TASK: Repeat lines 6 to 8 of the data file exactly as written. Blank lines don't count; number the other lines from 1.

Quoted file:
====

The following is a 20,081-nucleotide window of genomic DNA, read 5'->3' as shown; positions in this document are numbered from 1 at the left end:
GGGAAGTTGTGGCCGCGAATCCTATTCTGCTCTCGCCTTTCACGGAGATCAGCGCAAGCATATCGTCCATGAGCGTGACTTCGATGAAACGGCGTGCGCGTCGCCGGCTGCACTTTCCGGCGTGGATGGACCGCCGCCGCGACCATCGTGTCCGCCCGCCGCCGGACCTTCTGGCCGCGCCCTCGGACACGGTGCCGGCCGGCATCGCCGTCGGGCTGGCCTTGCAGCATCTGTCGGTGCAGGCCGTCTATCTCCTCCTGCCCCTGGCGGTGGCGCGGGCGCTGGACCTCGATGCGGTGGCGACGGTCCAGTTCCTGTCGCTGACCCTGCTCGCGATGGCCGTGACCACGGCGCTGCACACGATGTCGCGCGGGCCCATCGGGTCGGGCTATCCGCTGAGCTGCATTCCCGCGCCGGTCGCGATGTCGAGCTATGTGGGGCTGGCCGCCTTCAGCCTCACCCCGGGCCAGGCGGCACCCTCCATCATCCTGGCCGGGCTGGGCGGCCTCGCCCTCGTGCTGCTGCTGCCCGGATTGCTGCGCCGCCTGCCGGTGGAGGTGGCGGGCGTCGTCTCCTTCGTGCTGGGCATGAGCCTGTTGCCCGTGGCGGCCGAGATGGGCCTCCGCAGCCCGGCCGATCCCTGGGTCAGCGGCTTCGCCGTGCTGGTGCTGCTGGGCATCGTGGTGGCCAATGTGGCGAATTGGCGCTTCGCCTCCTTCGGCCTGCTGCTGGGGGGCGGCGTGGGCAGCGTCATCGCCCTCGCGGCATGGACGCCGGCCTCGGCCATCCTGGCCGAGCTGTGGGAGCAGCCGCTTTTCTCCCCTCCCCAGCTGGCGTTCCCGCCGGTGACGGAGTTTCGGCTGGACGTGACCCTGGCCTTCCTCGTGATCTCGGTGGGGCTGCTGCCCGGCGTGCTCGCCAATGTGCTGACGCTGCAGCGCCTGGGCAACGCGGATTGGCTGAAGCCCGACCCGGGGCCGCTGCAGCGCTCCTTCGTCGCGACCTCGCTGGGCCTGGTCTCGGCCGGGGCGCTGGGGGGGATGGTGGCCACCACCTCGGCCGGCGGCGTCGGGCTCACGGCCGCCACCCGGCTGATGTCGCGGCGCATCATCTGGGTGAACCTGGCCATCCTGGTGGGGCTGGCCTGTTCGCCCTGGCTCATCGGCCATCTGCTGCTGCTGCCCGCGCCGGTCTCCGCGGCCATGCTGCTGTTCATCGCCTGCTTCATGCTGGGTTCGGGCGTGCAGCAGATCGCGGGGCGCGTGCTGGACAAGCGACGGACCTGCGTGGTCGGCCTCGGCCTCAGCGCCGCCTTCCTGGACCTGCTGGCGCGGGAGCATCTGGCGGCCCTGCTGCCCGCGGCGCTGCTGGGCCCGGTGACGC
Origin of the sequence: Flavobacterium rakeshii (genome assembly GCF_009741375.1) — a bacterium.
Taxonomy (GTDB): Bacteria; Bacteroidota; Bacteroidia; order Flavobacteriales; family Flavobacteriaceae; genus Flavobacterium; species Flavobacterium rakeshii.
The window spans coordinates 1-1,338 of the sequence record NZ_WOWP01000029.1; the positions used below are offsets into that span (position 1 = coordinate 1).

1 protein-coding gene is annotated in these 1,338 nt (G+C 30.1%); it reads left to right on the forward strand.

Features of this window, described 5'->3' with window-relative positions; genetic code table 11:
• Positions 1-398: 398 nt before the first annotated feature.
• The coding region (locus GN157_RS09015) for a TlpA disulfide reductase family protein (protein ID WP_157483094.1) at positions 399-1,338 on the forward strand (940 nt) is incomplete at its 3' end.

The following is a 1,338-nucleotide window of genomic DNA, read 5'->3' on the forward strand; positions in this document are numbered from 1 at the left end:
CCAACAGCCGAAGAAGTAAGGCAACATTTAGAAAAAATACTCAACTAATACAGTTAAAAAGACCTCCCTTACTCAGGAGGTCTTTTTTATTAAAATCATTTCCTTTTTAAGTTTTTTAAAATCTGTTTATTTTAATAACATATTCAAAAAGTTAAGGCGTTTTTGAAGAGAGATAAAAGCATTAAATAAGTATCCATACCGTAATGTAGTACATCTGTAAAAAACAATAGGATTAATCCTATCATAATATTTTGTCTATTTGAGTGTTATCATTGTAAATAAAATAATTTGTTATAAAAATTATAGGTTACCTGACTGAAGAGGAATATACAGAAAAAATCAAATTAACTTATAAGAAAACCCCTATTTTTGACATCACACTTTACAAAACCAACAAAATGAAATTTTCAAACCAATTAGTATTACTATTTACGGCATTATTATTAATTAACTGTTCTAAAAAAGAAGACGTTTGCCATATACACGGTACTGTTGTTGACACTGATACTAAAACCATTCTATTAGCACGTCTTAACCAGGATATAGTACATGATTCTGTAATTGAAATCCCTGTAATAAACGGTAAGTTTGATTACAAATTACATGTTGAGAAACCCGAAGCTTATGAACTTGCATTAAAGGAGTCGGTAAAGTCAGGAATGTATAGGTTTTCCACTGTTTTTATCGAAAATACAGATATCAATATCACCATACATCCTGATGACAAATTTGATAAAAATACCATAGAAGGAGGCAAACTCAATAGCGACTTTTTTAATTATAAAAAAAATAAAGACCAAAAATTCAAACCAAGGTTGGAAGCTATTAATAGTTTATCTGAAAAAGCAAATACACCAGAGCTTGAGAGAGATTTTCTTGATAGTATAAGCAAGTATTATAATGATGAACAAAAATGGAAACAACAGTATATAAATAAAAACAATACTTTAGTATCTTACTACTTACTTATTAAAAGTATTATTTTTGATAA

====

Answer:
1 protein-coding gene is annotated in these 1,338 nt (G+C 30.1%); it reads left to right on the forward strand.

Features of this window, described 5'->3' with window-relative positions; genetic code table 11:
• Positions 1-398: 398 nt before the first annotated feature.